Cameron doesn’t have a strong position as a coalition Prime Minister. And I don’t expect he can have a smooth ride with economic uncertainty and a national involvement in foreign wars. He is too tied up with being important and wealthy.

Kay Tie

It's always wise to look at the context in which words are spoken. Politicians are weeping crocodile tears over this topic since they have distorted the words of their opponents many times before,

DG

Then they pat each other on the back and tell each other what *clever* political animals they are - while remaining completely oblivious to the contempt that sort of behaviour provokes in the non-political classes. And if they were ever made aware of it, they'd be as bewildered as they were in the (still-not-forgotten) expenses scandal. They don't view it as wrong; it's just a game, part of what they do in the normal day-to-day.

DG

Then they pat each other on the back and tell each other what *clever* political animals they are - while remaining completely oblivious to the contempt that sort of behaviour provokes in the non-political classes. And if they were ever made aware of it, they'd be as bewildered as they were in the (still-not-forgotten) expenses scandal. They don't view it as wrong; it's just a game, part of what they do in the normal day-to-day.

DG

"Political knock-about as you would expect"

Absolutely. This is why people don't trust many politicians of any party. They know that anything they say about their opponents is likely to be exaggeration at best, outright deception at worst and wilfully missing the point of whatever the opponent was trying to say the rest of the time.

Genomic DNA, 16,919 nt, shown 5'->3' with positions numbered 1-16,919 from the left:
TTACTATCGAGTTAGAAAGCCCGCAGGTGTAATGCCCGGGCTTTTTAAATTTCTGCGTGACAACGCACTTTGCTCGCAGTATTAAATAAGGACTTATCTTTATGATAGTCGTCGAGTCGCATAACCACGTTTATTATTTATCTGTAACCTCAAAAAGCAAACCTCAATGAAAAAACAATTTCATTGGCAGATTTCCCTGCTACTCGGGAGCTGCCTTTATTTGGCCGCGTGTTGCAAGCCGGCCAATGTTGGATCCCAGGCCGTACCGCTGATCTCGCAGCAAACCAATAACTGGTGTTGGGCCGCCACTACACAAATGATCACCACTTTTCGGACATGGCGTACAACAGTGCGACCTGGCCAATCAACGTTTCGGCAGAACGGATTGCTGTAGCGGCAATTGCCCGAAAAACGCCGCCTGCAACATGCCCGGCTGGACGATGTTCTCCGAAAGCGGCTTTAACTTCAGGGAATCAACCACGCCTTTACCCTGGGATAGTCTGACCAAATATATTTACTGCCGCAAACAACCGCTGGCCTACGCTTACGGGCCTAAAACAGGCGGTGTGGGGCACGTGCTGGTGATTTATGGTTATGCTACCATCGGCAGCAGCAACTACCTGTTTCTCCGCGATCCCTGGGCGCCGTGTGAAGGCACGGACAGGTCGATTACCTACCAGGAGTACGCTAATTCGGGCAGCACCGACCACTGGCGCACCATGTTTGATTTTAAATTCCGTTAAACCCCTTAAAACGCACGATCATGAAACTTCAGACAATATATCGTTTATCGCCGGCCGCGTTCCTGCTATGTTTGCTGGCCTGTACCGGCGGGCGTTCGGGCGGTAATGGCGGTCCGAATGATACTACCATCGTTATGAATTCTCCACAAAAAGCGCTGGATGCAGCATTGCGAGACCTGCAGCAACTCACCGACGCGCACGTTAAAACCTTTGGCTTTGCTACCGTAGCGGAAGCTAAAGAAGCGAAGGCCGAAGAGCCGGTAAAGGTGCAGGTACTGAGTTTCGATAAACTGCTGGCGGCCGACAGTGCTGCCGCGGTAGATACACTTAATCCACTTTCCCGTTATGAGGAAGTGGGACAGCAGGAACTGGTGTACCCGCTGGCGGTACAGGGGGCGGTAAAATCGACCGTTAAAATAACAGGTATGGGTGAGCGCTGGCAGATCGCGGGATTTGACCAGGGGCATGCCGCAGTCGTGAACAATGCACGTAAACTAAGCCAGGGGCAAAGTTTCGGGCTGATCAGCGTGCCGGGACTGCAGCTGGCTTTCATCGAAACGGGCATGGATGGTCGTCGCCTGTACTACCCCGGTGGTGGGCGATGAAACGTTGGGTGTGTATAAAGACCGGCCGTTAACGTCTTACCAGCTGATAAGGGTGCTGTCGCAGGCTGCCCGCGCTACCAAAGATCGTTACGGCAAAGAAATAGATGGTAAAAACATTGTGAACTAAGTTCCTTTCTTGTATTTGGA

rwendland

Kay Tie, Ed Balls said something like Acadamies (or was it Free schools?) would create a more uneven state-funded school system, with more winners and losers. In Cameron's speech this was portrayed as Ed Balls objecting to more schools being winners.

Political knock-about as you would expect, but a bit on the pathetic side - it prompted Newsnight to replay what Ed Balls originally said in its context, where it came across as nothing very exceptional as a part of answering some detailed question.

Tony

Mind you he did at least have a vision of what he wants to do - but we're staring down a financial train wreck Partially because Labour ran a budget deficit averaging £37bn p.a in the years 2002 - 2007 - and still insist that it has nothing to do with the situation we have today. Cameron/Clegg are the only game in town, so buckle up - its going to be a tough ride..!

Kay Tie

What was his jibe at Ed Balls?